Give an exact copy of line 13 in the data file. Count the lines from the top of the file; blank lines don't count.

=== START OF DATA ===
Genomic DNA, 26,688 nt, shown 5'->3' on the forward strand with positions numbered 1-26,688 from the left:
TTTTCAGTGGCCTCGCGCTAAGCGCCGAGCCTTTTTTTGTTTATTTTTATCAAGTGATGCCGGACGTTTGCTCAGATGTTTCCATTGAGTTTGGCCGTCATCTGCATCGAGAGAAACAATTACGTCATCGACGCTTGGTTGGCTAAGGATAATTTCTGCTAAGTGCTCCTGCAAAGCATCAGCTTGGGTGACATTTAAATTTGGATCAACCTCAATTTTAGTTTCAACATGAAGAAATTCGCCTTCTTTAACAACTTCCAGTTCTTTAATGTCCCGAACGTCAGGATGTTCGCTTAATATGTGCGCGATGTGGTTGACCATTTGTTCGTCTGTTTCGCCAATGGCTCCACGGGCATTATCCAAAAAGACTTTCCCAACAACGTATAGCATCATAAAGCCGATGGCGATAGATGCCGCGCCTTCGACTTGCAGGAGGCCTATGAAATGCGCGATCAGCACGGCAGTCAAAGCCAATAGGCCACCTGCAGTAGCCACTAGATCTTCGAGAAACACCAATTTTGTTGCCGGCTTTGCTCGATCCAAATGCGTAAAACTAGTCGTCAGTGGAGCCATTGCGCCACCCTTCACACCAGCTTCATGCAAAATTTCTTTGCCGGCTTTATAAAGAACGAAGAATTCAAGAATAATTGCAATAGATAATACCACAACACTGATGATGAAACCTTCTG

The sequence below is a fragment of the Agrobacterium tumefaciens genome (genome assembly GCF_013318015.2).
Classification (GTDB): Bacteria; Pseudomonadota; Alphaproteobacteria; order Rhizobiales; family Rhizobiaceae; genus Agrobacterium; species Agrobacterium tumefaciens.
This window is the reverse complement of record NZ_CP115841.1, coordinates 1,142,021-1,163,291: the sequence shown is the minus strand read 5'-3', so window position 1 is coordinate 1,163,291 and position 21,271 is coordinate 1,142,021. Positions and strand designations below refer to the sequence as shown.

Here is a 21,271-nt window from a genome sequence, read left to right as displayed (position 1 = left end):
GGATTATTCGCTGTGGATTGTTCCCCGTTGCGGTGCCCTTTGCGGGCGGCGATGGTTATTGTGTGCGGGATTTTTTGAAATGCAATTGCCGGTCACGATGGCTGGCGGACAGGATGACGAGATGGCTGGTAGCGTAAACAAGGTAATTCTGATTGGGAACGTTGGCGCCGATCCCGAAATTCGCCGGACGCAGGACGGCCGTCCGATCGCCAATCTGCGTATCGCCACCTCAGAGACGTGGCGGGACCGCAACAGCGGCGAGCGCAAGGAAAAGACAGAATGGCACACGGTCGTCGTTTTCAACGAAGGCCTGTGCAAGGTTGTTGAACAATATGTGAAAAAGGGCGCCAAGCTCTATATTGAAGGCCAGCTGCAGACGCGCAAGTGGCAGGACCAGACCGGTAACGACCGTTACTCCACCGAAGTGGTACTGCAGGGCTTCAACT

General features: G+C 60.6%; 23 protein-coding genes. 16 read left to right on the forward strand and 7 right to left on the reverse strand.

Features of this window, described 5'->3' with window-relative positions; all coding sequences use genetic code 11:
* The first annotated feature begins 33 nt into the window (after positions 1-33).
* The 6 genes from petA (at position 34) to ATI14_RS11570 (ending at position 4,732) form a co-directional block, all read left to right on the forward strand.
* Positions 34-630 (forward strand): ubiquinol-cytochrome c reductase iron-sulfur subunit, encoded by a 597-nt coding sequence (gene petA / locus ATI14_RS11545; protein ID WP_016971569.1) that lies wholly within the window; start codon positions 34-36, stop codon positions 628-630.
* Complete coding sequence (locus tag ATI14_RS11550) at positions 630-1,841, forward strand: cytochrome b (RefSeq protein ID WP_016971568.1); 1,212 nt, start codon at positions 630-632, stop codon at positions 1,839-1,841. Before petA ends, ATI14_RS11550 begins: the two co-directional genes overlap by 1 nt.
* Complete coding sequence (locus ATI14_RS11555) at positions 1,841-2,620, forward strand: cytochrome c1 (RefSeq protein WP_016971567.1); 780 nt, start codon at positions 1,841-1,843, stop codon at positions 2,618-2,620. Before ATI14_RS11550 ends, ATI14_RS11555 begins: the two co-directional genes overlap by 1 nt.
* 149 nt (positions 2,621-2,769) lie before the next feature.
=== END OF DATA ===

* Complete coding sequence (locus tag ATI14_RS11550) at positions 630-1,841, forward strand: cytochrome b (RefSeq protein ID WP_016971568.1); 1,212 nt, start codon at positions 630-632, stop codon at positions 1,839-1,841. Before petA ends, ATI14_RS11550 begins: the two co-directional genes overlap by 1 nt.